As weather cools, so does Cape Cod

Cyclists consult a map along the Cape Cod Rail Trail in Harwich, Mass., where the trail runs along Long Pond.
Cyclists consult a map along the Cape Cod Rail Trail in Harwich, Mass., where the trail runs along Long Pond.

Cycling is more relaxed without the summer crowds

Posted: September 15, 2010

WELLFLEET, Mass. - Cycling Cape Cod in the summer is like experiencing an ice cream cone; you'll wait in line, be surrounded by kids and end up sticky. But bike riding the Cape in the fall? That's more like a cranberry cocktail: slightly sophisticated, cool and colorful.

Just as both refreshments are special treats, so is cycling here in either season along one of the paved, car-free paths.

With such great cycling options, it's no surprise that the Cape's multi-use paths are crowded in summer. The tourists who flock to the Cape's beaches in July and August also mean heavy car traffic and long waits for restaurants. But after Labor Day, the visitors leave, the temperatures cool and the Cape takes on a quieter, more relaxed flavor.

"The weather is gorgeous, the crowds are done, the birds are still interesting and the ocean is right there. It's beautiful," said Wendy Fox of Boston, who spends many fall weekends cycling the Cape. "And as the weather cools down bicycling is a lot easier."

There isn't the vibrant autumn foliage found in Northern New England, but there are subtle changes in the oak leaves and sea grass, as well as brilliant red cranberry bogs and deep purple grapes awaiting harvest.

"And as the leaves start to drop the views improve," Fox said.

Locals - from bike shop owners to the bicycling park ranger who patrols the rail trail - say fall is their favorite time to ride on the Cape. And what was good has gotten even better. Many paths have been improved in recent years. The rail trail was repaved; the Shining Sea Bikeway more than doubled in length and parts of the Province Lands Trail - which opened in 1967 as the first bike trail built by the National Park Service - were widened with funds from the American Recovery and Reinvestment Act.

Here are some of the trail options:

CAPE COD RAIL TRAIL: This flat, 22-mile trail runs through oak trees, evergreens and marsh between Wellfleet and Dennis. It passes through Eastham, Orleans and Harwich, where a bike rotary connects a 7 1/2-mile spur to Chatham. The Nickerson State park bike network connects to the rail trail and offers another eight miles of hilly cycling around ponds, lakes and bogs.

SHINING SEA BIKEWAY: This flat path runs 10.7 miles along the coast from Falmouth to Woods Hole, through salt marsh, cranberry bogs, ponds and woodlands. It's the only bike path on Cape Cod that runs along the seashore.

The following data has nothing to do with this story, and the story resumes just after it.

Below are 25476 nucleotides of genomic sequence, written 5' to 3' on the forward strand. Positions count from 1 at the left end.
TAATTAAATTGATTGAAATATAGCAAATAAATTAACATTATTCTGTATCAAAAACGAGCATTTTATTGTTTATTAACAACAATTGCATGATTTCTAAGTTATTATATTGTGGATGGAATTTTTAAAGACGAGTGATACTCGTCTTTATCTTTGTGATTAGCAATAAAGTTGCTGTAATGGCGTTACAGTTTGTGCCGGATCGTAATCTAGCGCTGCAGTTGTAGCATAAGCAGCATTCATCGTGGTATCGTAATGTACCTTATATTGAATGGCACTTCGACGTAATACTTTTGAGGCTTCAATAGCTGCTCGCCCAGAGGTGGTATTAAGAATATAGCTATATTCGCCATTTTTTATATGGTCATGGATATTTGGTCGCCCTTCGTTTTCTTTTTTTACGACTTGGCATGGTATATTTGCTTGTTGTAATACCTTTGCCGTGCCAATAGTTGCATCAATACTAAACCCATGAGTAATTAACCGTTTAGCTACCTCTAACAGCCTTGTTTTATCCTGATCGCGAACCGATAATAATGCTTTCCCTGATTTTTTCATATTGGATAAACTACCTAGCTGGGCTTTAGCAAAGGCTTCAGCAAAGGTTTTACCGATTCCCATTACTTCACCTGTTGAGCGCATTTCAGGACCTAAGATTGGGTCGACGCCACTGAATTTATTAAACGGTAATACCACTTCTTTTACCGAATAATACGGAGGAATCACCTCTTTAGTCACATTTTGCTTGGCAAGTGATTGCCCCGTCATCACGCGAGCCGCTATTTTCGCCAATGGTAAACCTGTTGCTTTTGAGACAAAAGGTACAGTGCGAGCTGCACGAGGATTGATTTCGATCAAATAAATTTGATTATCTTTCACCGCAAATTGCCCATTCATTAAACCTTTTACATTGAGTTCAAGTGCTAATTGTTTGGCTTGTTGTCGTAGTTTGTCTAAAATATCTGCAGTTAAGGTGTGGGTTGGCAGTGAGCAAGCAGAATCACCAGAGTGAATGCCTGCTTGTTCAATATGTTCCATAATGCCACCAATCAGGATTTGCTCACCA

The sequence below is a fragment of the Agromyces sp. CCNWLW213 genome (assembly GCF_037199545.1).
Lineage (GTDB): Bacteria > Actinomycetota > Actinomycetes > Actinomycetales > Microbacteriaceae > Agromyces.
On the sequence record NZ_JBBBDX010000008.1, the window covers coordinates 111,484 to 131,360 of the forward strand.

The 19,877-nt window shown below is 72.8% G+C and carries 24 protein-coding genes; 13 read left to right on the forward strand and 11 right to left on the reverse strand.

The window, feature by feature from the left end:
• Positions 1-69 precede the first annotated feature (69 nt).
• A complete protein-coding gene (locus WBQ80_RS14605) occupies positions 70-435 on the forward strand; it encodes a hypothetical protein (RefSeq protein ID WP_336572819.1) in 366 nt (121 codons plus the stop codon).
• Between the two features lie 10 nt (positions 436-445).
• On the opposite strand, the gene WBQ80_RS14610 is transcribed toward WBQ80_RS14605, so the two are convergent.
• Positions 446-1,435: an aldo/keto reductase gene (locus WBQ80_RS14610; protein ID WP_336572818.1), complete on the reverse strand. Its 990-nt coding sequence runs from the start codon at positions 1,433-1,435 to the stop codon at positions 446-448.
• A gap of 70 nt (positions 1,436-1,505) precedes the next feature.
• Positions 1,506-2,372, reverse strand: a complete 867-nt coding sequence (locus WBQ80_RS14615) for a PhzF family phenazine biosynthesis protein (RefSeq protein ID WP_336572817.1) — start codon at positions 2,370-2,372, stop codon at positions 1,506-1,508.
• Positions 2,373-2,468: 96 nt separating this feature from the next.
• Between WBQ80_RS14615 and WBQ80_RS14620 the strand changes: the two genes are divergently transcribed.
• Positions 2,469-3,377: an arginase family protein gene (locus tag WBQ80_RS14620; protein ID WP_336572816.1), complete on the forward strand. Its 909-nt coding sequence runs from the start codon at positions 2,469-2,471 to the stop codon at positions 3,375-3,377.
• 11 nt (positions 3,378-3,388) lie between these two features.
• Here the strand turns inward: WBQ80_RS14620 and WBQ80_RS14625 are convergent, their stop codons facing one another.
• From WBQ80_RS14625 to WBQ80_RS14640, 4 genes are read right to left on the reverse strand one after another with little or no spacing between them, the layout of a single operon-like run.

PROVINCE LANDS TRAIL: This roller-coaster trail snakes for 7 1/2 miles through the dunes, wetlands and beaches of the Cape Cod National Seashore near Provincetown.

CAPE COD CANAL BIKEWAY: This flat, concrete path runs about 7 1/2 miles between the Bourne and Sagamore bridges, offering great views of the canal's boat traffic.

With little to worry about in terms of where to cycle, visitors should focus on planning other parts of their trip. Many shops and restaurants scale back their hours come September, so it's a good idea to call first.

Planning can also help cyclists find one of the many fall festivals on the Cape. For instance, the Truro Vineyards of Cape Cod is an easy six-mile ride from Provincetown along Route 6A anytime between May to mid-December, when it closes for the winter. But fall brings the harvest and with it the annual the Grape Stomp and Jazz Festival, scheduled for Sunday.

On the rail trail in Eastham, Arnold's Lobster & Clam Bar, an award-winning, fast-food-style restaurant, has a loyal summer following that doesn't mind waiting up to an hour for food. They'll be open till Oct. 11.

A new French restaurant near the start of the rail trail in Wellfleet, PB Boulangerie Bistro, plans to close only for January. Although there was seldom a wait for dinner in the restaurant, summer vacationers were lined up nearly an hour before the bakery opened at 7 a.m. to feast on take-out croissant, brioche, bread and pastry.

Owner Boris Villatte said he couldn't imagine crowds like that in the fall. For cyclists that's an especially good thing. It means that after all that riding, there's a slice of well-earned flan waiting at the end of the trail.

Massachusetts Office of Travel and Tourism, Cape Cod Chamber of Commerce, Provincetown Chamber of Commerce,

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